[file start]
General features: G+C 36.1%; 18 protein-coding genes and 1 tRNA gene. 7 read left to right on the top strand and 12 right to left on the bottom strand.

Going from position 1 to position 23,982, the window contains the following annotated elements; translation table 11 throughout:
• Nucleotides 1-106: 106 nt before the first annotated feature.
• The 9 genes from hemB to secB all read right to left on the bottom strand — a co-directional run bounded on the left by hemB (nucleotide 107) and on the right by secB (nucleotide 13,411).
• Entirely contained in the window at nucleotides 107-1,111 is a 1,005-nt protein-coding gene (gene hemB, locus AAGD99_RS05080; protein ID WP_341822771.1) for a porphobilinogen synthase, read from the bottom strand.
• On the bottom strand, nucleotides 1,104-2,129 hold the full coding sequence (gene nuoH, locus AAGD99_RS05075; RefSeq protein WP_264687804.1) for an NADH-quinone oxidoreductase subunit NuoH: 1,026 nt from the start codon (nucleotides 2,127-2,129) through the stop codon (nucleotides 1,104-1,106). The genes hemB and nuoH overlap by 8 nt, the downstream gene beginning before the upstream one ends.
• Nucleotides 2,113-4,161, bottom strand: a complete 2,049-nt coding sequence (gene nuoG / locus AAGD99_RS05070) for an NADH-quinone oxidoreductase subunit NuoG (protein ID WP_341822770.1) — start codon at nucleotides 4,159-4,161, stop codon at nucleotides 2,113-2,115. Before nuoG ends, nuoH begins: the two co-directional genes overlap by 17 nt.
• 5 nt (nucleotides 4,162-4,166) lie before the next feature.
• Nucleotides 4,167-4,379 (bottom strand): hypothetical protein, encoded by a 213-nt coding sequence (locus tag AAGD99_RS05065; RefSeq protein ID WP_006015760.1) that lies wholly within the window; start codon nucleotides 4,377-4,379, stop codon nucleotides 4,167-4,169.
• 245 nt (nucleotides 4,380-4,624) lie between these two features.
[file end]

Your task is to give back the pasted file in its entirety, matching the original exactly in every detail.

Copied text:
General features: G+C 36.1%; 18 protein-coding genes and 1 tRNA gene. 7 read left to right on the top strand and 12 right to left on the bottom strand.

Going from position 1 to position 23,982, the window contains the following annotated elements; translation table 11 throughout:
• Nucleotides 1-106: 106 nt before the first annotated feature.
• The 9 genes from hemB to secB all read right to left on the bottom strand — a co-directional run bounded on the left by hemB (nucleotide 107) and on the right by secB (nucleotide 13,411).
• Entirely contained in the window at nucleotides 107-1,111 is a 1,005-nt protein-coding gene (gene hemB, locus AAGD99_RS05080; protein ID WP_341822771.1) for a porphobilinogen synthase, read from the bottom strand.
• On the bottom strand, nucleotides 1,104-2,129 hold the full coding sequence (gene nuoH, locus AAGD99_RS05075; RefSeq protein WP_264687804.1) for an NADH-quinone oxidoreductase subunit NuoH: 1,026 nt from the start codon (nucleotides 2,127-2,129) through the stop codon (nucleotides 1,104-1,106). The genes hemB and nuoH overlap by 8 nt, the downstream gene beginning before the upstream one ends.
• Nucleotides 2,113-4,161, bottom strand: a complete 2,049-nt coding sequence (gene nuoG / locus AAGD99_RS05070) for an NADH-quinone oxidoreductase subunit NuoG (protein ID WP_341822770.1) — start codon at nucleotides 4,159-4,161, stop codon at nucleotides 2,113-2,115. Before nuoG ends, nuoH begins: the two co-directional genes overlap by 17 nt.
• 5 nt (nucleotides 4,162-4,166) lie before the next feature.
• Nucleotides 4,167-4,379 (bottom strand): hypothetical protein, encoded by a 213-nt coding sequence (locus tag AAGD99_RS05065; RefSeq protein ID WP_006015760.1) that lies wholly within the window; start codon nucleotides 4,377-4,379, stop codon nucleotides 4,167-4,169.
• 245 nt (nucleotides 4,380-4,624) lie between these two features.